Joe has been sleeping since morning.
They have been playing all afternoon.

PAST TENSE

The verbs that denote that the actions took place in the past are said to be the verbs written in past tense. For example:
John went to school yesterday.
Gina prayed before she slept.
Past Tense can be further divided into four main sub-categories:
SIMPLE PAST TENSE

This tense is used to present general information about the actions that started in the past and finished in the past as well. We also use this tense to talk about past habits. For example:
Many freedom fighters gave their lives, fighting for the independence of their country.
Mary practiced for 12 hours every day before her first performance.
PAST PROGRESSIVE/CONTINUOUS TENSE

This tense is used to show an action that was happening in the past. The time of the action may be or may not be indicated.
Like the present continuous tense, the past tense is also derived by adding “ing” to the base verb. A point to remember here is that only the verb-ing word does not make the continuous tense. The verb-ing word must be preceded by a past tense helping verb to create the verb in past continuous.

Let’s take examples here:
Roy was playing football with his younger brother.
The managers were looking for people for a number of vacant posts in the company.
The verbs in all the above three sentences are “was playing”, “were looking”, and “was reading”.
Notice that if we used only “playing”, “looking”, or “reading” in these sentences, they would not qualify as verbs in the absence of the helping verbs “was”, “were”, and “was” respectively. These helping verbs actually show the tense of the action.

HENCE, IN PAST CONTINUOUS TENSE, THE VERB-ING WORD MUST BE PRECEDED BY WAS/WERE.

PAST PERFECT TENSE

This tense describes action that was completed before a certain moment in the past:
I had met Julia before she moved to England.
My great grandfather had given this watch to my grandfather before he died.
The past perfect tense verbs are always written with “had”. However, this word in itself is not a past perfect verb. To be so, “had” must be followed by the verb in its participle form. The verbs in the above mentioned examples follow this structure. So “had” together with the participle form of verb makes the past perfect tense.
If “had” is used just by itself and is not followed by a verb in its participle form, then it works as simple past tense verb.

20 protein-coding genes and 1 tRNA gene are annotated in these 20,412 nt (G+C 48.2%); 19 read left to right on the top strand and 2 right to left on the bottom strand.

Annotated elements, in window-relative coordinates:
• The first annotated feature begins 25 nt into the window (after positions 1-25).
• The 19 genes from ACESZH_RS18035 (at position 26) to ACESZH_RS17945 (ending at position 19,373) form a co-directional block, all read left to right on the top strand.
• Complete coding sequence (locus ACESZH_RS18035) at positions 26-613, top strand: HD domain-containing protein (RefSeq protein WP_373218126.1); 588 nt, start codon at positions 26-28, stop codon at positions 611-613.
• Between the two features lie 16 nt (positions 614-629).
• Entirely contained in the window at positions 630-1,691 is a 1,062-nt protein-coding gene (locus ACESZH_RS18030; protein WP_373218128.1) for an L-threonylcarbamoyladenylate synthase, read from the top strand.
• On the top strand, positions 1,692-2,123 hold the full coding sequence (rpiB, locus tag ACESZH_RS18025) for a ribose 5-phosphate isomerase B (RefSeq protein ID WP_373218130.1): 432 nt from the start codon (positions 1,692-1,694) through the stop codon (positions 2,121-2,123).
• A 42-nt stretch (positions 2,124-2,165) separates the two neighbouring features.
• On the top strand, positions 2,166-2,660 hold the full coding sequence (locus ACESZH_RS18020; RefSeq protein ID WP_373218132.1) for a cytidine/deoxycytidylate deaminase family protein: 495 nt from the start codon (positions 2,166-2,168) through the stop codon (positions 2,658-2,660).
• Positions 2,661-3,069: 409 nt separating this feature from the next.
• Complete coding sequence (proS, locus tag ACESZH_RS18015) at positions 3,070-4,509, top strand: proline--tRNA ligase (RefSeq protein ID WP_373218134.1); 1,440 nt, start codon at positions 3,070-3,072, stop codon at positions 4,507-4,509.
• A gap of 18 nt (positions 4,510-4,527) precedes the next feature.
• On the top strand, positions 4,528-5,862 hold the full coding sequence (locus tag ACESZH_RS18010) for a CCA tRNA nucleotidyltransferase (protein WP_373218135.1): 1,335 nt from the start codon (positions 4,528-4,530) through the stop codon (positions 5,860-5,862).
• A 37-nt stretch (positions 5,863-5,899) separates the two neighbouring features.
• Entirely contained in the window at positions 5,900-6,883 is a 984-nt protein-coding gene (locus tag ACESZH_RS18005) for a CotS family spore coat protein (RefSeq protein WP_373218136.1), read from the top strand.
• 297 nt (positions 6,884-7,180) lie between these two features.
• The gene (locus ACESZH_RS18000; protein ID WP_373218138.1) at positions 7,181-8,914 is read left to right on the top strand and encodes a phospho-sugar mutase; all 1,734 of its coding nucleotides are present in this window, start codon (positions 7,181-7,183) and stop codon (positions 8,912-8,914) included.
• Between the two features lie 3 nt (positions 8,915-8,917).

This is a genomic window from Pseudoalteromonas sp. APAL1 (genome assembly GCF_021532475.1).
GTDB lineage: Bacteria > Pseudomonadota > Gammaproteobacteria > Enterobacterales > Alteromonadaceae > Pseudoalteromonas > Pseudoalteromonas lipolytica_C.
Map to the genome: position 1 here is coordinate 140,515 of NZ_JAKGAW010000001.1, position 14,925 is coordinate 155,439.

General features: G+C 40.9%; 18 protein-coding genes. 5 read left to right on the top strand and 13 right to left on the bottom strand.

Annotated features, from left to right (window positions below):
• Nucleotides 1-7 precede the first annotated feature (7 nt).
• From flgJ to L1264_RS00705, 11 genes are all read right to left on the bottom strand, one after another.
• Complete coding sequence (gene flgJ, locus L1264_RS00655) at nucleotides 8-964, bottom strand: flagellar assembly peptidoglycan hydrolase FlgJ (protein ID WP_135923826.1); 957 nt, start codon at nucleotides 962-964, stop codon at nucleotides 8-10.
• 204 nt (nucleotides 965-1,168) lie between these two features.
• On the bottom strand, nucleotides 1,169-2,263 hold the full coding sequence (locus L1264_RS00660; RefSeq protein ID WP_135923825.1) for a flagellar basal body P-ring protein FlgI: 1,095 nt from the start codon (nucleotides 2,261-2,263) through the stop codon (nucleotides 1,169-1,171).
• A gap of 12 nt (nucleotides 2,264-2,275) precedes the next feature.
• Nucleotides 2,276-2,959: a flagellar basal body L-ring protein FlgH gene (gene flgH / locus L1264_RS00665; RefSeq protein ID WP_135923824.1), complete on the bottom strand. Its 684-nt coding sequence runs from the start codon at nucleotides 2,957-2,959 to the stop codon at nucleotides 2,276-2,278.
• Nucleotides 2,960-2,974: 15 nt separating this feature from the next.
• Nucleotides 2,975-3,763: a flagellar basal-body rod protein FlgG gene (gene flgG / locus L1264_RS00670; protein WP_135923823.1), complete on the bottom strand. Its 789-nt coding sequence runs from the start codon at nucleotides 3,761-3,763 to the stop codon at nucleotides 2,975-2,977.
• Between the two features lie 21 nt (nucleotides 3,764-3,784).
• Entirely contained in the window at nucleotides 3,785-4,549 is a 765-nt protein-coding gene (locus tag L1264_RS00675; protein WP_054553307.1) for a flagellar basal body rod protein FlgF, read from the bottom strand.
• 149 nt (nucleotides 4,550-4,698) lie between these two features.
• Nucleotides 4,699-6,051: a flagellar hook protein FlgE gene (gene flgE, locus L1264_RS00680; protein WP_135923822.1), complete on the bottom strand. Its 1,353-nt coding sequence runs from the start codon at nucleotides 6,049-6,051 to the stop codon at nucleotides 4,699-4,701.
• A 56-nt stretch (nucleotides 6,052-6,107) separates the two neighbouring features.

I had your book last week but not anymore. (Simple Past Tense)
The team had great respect for its former coach. (Simple Past Tense)
PAST PERFECT CONTINUOUS TENSE

This tense is used to present an action that started sometime before a certain point the past and continued up to that time. This tense is a mix of past continuous and past perfect tense and hence uses the following structure:
When Prof Roy joined the institute, Prof Sen had already been teaching there for six years.
At that time, he had already been working on his fifth book for three months.

FUTURE TENSE

In order to talk about the events that are to place sometime in the future, we use Future Tense. We used “will” or “shall” to indicate the future tense.
Ria’s performance will take place sometime next month.
Tomorrow, you will get your flu shot.
Like Present and Past Tenses, Future Tense can also be divided into four sub-categories.
SIMPLE FUTURE TENSE

This tense is used talk about the general events that will take place in the future. We also use future tense for events that we think or believe will take place in the future.
I think John will also participate in the annual marathon this time.
Mary will be excellent in her singing recital.
FUTURE PROGRESSIVE/CONTINUOUS TENSE

This tense is used to show an action that will begin in sometime in the future and will continue in the future as well.
Like the present and past continuous tenses, the future continuous tense is also derived by adding “ing” to the base verb. The verb-ing word must be preceded by a future tense helping verb to create the verb in future continuous tense. Let’s take examples here:
Roy will be playing football with his younger brother.
The managers will be looking for people for a numbers of vacant posts in the company.
The verbs in the above sentences are “will be playing” and “will be looking”. Notice that if we used only “playing” or “looking” in these sentences, they would not qualify as verbs in the absence of the helping verbs “will be” or “shall be”. These helping verbs actually show the tense of the action. Hence, in present continuous tense, the verb-ing word MUST BE PRECEDED by will/shall be.
FUTURE PERFECT TENSE

This tense is used to talk about an action that will be completed by a certain future time. For example:
I will have finished my breakfast when he comes to pick me 8 am tomorrow.
The authorities will have released the results by tomorrow evening.
FUTURE PERFECT CONTINUOUS TENSE

This tense is used to present an action that will be in progress over a period of time that will end in the future. For example:
When Prof Roy arrives at the meeting, Prof Sen will have already been finishing his speech.
By the winters this year, he will have been working on his fifth novel.